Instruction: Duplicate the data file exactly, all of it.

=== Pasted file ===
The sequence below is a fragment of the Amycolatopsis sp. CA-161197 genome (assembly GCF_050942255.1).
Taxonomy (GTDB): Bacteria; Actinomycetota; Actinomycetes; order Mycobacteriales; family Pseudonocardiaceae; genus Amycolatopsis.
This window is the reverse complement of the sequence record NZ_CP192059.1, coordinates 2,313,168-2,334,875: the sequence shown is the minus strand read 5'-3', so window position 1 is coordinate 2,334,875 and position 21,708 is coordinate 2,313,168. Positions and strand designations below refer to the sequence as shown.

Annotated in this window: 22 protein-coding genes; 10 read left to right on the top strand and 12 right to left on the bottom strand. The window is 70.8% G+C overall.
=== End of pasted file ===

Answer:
The sequence below is a fragment of the Amycolatopsis sp. CA-161197 genome (assembly GCF_050942255.1).
Taxonomy (GTDB): Bacteria; Actinomycetota; Actinomycetes; order Mycobacteriales; family Pseudonocardiaceae; genus Amycolatopsis.
This window is the reverse complement of the sequence record NZ_CP192059.1, coordinates 2,313,168-2,334,875: the sequence shown is the minus strand read 5'-3', so window position 1 is coordinate 2,334,875 and position 21,708 is coordinate 2,313,168. Positions and strand designations below refer to the sequence as shown.

Annotated in this window: 22 protein-coding genes; 10 read left to right on the top strand and 12 right to left on the bottom strand. The window is 70.8% G+C overall.